Wajiha Zaidi had never dated anyone. She knew her parents would take care of finding her a boy. And in May 2008, she got an email from them with a picture of Hassan Zaidi, whom she would marry a year later.
Zaidi, 27, who was born in Pakistan and moved to Los Angeles when she was 12, said she was “not opposed to the idea” of a set-up. “My only requirement was that I get to know him, at least for a while, which my parents were happy to grant me.”
Many second-generation South Asian immigrants are looking to their parents to help them find a spouse. They just want to have time to date their prospective partners before making the final decision.
Not too long ago, muddled by the clashing cultures in which they had been brought up, many children of South Asian immigrants were averse to allowing their parents a say in their love life. But today, more and more are seeing it as a sensible choice, experts say.
“Most of my clients are amenable to this, and they see it as a practical and very logical option,” said Shruti Poulsen, a family therapist and assistant professor of counseling at the University of Colorado Denver. “They feel it takes the whole pressure of the meeting process — where they need to find people on their own — away from them.”
Religion and nationality remain the most important characteristics that South Asian immigrants — parents and increasingly young adults too — consider when looking for a probable partner.
“When I was going to college, there weren’t many Shia Muslims around, who met the conditions that my parents were looking for,” she said. “I would say having my parents look for a boy was the practical option. They could look beyond my immediate net.”In Zaidi’s case, it was important both to her and her parents that she married a Muslim, preferably Shiite, of Indian or Pakistani origin.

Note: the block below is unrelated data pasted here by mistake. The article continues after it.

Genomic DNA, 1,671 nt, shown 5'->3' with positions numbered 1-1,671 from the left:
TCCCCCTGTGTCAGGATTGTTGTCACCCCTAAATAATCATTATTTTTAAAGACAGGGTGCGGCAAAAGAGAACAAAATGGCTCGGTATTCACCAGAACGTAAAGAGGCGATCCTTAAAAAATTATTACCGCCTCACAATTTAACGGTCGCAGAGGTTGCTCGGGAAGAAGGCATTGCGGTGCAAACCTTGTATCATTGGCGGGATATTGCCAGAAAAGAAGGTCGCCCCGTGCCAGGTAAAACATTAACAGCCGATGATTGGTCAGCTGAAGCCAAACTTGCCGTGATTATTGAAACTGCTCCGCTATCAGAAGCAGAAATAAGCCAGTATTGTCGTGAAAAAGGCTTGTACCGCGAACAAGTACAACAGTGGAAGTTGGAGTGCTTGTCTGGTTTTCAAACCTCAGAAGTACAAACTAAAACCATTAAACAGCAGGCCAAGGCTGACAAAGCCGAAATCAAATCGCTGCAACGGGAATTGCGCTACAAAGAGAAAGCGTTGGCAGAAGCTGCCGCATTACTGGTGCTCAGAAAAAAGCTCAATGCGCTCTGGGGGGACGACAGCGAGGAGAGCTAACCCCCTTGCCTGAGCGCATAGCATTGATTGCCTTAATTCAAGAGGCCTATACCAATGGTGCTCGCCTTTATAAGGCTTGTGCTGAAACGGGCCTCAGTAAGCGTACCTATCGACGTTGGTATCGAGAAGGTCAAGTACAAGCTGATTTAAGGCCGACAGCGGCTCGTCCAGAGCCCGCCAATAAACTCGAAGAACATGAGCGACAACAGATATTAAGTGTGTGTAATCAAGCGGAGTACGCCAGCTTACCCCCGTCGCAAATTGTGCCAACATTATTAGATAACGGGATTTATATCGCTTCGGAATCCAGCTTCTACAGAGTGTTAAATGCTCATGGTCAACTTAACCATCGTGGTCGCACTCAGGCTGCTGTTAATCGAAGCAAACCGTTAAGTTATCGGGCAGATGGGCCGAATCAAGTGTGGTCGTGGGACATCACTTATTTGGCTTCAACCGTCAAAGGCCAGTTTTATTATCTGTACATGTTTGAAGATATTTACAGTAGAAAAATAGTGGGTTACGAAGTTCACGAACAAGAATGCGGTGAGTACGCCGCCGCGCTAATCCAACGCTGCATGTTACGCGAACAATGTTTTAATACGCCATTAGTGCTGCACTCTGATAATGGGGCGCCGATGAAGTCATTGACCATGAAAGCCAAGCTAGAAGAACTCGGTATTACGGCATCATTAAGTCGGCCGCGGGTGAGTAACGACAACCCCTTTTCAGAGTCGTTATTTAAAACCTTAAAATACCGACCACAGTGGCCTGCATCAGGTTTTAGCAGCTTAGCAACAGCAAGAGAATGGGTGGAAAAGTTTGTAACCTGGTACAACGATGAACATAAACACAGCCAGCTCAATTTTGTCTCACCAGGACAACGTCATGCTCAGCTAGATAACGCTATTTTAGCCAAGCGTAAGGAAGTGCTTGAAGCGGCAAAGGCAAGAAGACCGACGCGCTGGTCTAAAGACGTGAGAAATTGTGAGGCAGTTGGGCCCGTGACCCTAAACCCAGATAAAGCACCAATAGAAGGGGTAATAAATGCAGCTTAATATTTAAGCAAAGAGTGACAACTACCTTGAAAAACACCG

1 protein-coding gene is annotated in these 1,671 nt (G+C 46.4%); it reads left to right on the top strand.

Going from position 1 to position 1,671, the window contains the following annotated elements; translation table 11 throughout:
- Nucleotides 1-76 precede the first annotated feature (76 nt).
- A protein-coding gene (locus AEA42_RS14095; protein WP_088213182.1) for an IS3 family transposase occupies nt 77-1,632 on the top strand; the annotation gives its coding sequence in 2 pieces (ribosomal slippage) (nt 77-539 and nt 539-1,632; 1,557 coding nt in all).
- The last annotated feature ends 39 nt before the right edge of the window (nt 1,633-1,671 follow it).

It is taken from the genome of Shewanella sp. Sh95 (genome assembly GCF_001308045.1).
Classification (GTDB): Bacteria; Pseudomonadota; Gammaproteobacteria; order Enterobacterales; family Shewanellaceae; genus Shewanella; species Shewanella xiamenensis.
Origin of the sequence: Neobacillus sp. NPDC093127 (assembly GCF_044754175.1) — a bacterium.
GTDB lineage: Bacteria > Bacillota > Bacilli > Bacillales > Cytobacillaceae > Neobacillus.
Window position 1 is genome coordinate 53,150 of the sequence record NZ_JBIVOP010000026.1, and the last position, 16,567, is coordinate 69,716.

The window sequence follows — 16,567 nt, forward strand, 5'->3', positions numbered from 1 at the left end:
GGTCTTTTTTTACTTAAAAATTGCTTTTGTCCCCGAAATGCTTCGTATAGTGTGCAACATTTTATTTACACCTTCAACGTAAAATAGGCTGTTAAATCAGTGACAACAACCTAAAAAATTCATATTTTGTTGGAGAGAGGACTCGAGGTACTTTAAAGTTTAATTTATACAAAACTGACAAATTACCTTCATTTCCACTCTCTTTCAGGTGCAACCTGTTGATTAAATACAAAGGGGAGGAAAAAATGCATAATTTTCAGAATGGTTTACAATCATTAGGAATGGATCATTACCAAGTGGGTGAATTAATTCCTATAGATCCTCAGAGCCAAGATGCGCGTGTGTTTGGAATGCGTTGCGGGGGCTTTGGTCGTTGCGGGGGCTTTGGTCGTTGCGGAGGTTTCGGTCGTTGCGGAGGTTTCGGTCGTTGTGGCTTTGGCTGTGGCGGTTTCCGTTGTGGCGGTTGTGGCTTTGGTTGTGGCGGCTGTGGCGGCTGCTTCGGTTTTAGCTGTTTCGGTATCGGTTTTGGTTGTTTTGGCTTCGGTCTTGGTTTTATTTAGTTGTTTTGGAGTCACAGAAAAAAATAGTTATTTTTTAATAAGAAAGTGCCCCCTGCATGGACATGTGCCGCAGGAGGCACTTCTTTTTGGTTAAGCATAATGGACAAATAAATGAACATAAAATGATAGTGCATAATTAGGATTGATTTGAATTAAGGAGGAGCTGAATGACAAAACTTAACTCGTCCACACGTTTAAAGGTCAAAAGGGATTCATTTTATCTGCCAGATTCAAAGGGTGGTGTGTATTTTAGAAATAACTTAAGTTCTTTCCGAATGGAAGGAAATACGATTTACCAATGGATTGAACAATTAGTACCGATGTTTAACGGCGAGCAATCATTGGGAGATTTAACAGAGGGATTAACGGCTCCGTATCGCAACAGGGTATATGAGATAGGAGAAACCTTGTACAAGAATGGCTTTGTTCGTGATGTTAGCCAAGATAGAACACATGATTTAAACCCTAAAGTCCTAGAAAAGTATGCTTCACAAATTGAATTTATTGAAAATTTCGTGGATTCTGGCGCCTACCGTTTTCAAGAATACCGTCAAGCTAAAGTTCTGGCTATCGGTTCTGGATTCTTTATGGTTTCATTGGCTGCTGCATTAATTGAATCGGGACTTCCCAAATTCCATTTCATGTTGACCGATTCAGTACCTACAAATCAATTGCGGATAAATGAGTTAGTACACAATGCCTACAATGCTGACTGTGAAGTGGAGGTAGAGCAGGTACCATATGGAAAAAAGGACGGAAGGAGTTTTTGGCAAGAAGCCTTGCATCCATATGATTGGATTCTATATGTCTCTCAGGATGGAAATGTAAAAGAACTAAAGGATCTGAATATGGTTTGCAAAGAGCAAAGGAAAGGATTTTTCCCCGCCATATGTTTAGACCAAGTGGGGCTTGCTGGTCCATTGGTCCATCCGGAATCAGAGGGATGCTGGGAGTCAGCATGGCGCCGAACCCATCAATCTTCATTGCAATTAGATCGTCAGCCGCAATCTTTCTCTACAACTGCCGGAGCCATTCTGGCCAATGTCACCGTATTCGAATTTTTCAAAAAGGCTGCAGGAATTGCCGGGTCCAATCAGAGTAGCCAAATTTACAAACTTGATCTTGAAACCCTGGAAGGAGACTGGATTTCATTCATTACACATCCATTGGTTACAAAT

The difficulty in finding someone from within their cultural background has been a chief driving force in children looking to their parents for help.
“If I were Sikh and I wanted to marry another Sikh, it can be very hard,” said Muninder K. Ahluwalia, a psychologist and associate professor at Montclair State University in New Jersey. “Sikhs, for instance, are raised to think of other Sikhs around them as brothers and sisters. So how is one going to find someone from outside the core?”
Ahsaan Qadir, a New York City resident, was expecting his parents to look for someone suitable for him. But he ended up meeting his future wife, Annie, in pharmacy school. Before they started dating, he made sure to get approval from both sets of parents.
Still, Qadir considers himself lucky.
“It’s difficult to find people of the same faith and same culture in a small environment,” said Qadir, 27. “Lots of my South Asian friends who are now working are struggling to find partners and are totally fine with being introduced to someone by their parents.”
South Asian immigrants are also now more at ease with revealing their decision to take help from their parents. It may have once been embarrassing for them to talk about their arranged marriage, but it is no longer so. They recognize that having their parents set them up is not too dissimilar from going on a blind date or looking for someone through online dating.
“This has come through a demystification of the process of dating in the West,” said Ahluwalia. “It’s not like people here actually meet in the subway and go on a date, as they show in the movies.”
At the same time, she has seen a reawakening of second-generation South Asian immigrants’ interest in their heritage. This is also prompting them to turn to their parents for help in finding a mate.
Vishay Nihalani, a Hindu who was born and raised in California, recognizes the difficulties in reconciling the two cultures in which he has grown up. But the 24-year-old feels it is important for him to marry within the Indian community.
“I wouldn’t want to bring home a girl who has no clue about my cultural background,” he said.